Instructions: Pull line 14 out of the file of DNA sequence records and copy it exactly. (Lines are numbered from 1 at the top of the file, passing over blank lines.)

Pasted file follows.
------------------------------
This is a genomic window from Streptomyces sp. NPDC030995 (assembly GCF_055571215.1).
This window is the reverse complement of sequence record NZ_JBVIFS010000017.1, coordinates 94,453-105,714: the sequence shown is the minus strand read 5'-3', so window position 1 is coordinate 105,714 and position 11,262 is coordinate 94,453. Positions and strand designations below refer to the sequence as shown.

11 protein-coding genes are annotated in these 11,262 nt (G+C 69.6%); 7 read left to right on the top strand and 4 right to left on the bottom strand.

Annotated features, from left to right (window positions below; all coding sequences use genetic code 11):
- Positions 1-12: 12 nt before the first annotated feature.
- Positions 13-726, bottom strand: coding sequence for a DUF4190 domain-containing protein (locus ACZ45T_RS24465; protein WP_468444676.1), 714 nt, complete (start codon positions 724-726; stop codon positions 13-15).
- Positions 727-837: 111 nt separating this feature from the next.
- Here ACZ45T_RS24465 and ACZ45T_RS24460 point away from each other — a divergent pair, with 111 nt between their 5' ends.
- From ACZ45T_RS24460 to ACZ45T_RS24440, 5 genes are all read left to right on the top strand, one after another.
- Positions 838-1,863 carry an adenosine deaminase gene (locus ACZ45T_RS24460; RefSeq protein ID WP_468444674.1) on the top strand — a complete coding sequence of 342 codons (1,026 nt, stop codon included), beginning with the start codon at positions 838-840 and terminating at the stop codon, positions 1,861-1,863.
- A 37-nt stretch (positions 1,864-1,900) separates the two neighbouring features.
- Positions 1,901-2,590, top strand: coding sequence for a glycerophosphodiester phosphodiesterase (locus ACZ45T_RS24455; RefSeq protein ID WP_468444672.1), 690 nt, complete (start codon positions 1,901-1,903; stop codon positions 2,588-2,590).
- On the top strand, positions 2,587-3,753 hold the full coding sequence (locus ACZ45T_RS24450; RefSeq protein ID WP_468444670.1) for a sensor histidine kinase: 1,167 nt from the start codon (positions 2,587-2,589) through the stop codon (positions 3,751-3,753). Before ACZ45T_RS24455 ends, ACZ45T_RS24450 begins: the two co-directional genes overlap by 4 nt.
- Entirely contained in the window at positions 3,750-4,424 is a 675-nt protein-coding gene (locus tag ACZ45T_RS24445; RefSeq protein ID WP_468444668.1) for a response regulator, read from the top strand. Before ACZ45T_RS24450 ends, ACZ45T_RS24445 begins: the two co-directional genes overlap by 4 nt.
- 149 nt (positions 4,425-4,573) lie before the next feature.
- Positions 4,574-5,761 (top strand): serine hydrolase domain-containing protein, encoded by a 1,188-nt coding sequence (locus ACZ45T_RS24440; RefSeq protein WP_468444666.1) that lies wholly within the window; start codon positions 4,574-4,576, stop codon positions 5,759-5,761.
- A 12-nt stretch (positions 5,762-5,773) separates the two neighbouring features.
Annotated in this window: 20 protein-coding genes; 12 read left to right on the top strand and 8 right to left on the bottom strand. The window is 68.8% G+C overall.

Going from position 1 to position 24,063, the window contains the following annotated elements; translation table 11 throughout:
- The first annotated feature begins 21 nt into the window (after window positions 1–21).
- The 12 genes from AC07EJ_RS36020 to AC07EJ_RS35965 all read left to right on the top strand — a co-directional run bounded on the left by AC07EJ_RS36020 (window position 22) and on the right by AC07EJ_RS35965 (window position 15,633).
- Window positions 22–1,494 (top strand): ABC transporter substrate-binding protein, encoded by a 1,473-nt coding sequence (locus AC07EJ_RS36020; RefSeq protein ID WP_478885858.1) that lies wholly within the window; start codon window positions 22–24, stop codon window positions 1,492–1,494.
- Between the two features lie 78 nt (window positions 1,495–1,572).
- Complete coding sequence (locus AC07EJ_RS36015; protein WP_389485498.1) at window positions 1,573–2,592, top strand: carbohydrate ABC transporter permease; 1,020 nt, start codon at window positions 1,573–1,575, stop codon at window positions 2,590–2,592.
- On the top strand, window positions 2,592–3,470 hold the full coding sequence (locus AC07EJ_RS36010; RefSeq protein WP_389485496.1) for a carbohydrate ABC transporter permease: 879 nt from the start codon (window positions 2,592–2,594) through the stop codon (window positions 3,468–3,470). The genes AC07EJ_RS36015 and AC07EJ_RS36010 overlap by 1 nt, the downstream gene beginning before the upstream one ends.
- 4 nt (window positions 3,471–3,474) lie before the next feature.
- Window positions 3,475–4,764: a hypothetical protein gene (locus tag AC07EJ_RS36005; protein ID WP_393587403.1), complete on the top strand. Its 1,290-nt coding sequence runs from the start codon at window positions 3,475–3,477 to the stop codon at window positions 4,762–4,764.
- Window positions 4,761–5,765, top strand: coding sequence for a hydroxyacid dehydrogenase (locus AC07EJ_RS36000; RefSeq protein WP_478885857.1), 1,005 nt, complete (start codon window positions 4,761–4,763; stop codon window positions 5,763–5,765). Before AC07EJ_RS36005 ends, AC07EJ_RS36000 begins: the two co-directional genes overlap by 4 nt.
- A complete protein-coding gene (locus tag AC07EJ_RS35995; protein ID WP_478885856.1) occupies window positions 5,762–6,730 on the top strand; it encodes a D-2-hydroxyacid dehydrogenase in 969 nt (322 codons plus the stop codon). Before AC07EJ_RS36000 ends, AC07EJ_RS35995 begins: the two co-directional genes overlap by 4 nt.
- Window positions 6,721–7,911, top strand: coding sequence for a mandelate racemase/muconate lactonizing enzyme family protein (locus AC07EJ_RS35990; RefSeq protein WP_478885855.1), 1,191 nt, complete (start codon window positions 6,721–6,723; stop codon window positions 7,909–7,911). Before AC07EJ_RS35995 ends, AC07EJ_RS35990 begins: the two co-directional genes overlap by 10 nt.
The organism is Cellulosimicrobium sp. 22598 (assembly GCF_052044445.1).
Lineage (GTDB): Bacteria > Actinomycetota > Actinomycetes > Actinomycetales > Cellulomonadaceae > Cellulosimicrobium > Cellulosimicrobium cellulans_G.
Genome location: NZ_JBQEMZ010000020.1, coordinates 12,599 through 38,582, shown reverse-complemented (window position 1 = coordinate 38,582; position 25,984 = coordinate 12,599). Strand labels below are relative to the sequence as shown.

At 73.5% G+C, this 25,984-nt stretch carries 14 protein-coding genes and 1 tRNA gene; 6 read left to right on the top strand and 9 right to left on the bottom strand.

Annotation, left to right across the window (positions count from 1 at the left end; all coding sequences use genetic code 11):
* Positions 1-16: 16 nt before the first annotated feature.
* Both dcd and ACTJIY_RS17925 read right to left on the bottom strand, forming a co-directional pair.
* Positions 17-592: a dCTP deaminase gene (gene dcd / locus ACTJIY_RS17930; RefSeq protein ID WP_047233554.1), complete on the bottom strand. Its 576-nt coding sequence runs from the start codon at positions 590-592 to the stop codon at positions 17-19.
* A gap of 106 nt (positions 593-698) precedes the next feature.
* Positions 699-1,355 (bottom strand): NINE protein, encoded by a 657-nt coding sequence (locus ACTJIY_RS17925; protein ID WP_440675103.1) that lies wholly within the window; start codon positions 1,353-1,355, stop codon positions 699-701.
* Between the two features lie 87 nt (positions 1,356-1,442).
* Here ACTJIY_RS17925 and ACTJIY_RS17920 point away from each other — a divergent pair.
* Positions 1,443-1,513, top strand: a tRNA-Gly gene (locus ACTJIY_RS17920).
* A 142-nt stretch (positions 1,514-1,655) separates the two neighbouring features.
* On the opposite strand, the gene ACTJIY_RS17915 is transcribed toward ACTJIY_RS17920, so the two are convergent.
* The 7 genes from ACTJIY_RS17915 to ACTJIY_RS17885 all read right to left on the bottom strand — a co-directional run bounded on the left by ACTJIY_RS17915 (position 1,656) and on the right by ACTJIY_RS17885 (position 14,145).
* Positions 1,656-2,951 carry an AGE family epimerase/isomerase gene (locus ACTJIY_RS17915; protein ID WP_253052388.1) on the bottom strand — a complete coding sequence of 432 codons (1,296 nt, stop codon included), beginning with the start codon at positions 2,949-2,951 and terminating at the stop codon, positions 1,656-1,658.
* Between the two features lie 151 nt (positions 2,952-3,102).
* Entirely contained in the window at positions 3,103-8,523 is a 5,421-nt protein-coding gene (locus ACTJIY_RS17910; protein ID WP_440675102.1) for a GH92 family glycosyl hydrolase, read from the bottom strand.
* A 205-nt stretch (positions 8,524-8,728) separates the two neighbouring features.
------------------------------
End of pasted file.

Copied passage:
- Entirely contained in the window at positions 3,750-4,424 is a 675-nt protein-coding gene (locus tag ACZ45T_RS24445; RefSeq protein ID WP_468444668.1) for a response regulator, read from the top strand. Before ACZ45T_RS24450 ends, ACZ45T_RS24445 begins: the two co-directional genes overlap by 4 nt.